ORIGINAL SPIRITS: THE BOGART Tuesday, September 06, 2011
His forehead, high, his cigarette, dangling: Humphrey Bogart was a superstar, an American icon, and, more than anything, always looked trey cool. But the man himself was as complex as the often anguished men he portrayed on the silver screen. His enthusiasms were sailing, chess, politics, smoking, drinking and women (he was multiply and interminably married until he finally settled on the still unimpeachable Lauren Bacall). A friend of Sinatra and Martin, both, If he wasn’t a founding member of the Rat Pack, he was certainly present at its birth.
In sum, he was perhaps cinema’s first, and most enduring, antiheroes, and his roles in turn inspired generations of musicians, filmmakers and actors. Who can forget Jean-Paul Belmondo in the French Nouvelle classic, Breathless, studying a Bogart movie poster, rubbing his lower lip through his own cigarette smoke, daydreaming? Belmondo’s character didn’t want to be Bogart. He wanted to be the men he played. The men Bogart portrayed were the man most me want to be.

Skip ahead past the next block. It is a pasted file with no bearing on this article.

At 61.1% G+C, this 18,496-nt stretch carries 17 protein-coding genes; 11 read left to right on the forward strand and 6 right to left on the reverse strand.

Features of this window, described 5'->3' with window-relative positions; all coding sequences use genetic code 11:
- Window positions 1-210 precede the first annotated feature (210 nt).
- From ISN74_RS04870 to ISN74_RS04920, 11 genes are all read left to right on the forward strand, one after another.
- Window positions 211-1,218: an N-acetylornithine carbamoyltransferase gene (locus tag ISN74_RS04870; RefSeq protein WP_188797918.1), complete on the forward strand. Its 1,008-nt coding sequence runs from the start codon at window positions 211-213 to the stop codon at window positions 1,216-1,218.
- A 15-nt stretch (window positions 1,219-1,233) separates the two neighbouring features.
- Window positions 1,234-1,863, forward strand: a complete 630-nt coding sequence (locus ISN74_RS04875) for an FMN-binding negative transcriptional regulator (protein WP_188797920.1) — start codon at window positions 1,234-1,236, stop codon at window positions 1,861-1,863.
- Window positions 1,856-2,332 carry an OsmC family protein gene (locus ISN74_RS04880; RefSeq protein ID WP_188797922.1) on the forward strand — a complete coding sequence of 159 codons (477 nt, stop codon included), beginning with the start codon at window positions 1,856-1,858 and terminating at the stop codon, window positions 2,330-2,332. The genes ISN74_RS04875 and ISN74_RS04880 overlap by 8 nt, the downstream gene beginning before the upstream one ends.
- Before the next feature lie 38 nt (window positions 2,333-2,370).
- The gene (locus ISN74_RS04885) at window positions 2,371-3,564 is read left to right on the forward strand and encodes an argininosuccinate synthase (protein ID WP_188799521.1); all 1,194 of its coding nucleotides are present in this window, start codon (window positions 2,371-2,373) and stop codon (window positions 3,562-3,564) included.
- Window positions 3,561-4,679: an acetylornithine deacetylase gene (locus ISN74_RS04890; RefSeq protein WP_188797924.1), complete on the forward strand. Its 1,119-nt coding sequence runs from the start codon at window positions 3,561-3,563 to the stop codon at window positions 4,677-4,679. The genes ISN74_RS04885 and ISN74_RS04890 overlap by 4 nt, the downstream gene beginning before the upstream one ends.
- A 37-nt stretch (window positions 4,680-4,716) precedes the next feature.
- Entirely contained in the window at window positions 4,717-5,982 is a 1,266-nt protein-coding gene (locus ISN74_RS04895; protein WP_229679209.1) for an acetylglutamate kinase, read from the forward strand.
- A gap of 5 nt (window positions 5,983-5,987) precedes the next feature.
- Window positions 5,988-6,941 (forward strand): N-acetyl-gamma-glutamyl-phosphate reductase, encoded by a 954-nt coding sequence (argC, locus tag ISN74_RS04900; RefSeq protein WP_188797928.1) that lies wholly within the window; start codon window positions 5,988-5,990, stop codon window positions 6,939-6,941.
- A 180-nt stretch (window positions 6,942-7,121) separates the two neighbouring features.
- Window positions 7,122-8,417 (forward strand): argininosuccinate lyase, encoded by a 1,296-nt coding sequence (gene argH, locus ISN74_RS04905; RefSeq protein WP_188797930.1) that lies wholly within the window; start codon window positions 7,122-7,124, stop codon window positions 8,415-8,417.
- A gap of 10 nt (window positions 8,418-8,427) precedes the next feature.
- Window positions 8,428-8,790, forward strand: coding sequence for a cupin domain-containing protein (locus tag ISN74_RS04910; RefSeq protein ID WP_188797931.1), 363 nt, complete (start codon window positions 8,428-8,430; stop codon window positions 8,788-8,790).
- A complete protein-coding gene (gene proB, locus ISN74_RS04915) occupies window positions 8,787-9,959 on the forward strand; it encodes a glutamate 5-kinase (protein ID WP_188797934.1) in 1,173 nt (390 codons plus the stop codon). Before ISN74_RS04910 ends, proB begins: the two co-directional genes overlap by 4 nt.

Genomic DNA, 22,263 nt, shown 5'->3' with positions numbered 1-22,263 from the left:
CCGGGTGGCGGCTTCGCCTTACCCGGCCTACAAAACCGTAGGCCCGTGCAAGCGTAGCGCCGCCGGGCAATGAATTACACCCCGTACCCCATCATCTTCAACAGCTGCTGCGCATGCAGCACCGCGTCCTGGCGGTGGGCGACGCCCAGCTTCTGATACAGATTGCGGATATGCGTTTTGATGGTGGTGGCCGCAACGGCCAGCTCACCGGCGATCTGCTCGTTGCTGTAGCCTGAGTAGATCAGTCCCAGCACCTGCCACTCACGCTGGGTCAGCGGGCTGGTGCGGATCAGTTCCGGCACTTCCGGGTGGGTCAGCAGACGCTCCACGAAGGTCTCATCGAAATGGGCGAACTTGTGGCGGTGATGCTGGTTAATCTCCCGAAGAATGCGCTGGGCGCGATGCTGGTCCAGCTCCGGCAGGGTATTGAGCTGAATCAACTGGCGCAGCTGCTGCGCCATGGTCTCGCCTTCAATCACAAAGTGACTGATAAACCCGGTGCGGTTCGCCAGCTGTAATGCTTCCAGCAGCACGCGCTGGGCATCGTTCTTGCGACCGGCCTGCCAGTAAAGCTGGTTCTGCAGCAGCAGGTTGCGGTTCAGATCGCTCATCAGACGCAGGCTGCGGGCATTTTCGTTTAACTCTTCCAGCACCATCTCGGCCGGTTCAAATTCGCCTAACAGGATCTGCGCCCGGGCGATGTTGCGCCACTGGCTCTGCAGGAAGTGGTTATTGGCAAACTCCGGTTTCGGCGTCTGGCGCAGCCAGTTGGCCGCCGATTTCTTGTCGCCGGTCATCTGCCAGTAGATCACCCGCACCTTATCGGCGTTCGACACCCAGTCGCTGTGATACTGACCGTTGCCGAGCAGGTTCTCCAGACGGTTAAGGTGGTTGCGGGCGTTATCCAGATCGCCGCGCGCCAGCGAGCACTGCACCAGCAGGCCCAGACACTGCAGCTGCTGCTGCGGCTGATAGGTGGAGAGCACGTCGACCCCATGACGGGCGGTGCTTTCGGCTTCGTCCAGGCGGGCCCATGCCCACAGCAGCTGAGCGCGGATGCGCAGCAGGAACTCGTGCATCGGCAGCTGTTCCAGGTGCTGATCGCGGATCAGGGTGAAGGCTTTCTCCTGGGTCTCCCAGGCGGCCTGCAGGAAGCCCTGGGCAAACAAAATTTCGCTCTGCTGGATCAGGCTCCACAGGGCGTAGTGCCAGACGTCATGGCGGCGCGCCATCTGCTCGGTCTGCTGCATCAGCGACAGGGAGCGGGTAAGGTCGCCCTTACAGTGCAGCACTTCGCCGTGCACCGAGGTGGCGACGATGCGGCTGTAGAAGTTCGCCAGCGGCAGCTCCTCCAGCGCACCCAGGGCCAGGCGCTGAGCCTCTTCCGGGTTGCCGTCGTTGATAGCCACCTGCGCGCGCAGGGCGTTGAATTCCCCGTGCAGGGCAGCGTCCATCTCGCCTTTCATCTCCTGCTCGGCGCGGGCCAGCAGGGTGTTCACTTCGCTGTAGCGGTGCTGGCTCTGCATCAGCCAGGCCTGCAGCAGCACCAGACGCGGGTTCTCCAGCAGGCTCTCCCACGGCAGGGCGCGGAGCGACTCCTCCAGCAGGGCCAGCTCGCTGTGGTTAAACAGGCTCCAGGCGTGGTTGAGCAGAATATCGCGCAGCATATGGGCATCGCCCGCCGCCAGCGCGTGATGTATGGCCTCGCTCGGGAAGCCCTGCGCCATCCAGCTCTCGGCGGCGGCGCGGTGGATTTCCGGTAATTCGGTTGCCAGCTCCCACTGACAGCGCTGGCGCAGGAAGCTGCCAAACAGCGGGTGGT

It should come then as no surprise then that, even now, the actor continues to inspire us.
Bogart, who could be a prodigious drinker, was once believed to remark, “I never should have switched from Scotch to Martinis.” We can presume that this means Martinis simply go down easier, and in turn, a lot more often, than two fingers of Scotch.
And Bogart no doubt drank what is now considered a classic, if not a proper, Martini. In today’s parlance, a Martini is simply chilled gin (and, evermore often, vodka) served up in a stinger glass with either an olive, a twist or a cocktail onion. In other words, there remains no art to crafting this particularly glamourous cocktail.
In honor of the man who, perhaps against his better judgement, jumped the Scotch ship, our Bogart Martini returns to the Martini’s origins, and is comprised of English Gin (Broker’s), Southern French Dry Vermouth (Noilly Prat), a trace amount of Caol Ila Single Malt Scotch (from Scotland’s peaty, peppery isle of Islay), and is garnished with Sicilian olives (Castelvetranos), which have been seasoned with smoked English salt (Maldon’s).
Gently stirred and served up (Foul! 007!), our Bogart is, like the man, himself, smokey, salty, cosmopolitan, worldly and complex.
Find your inner Belmondo, or your inner Bacall, and raise your glass to the man who made behaving badly look so good.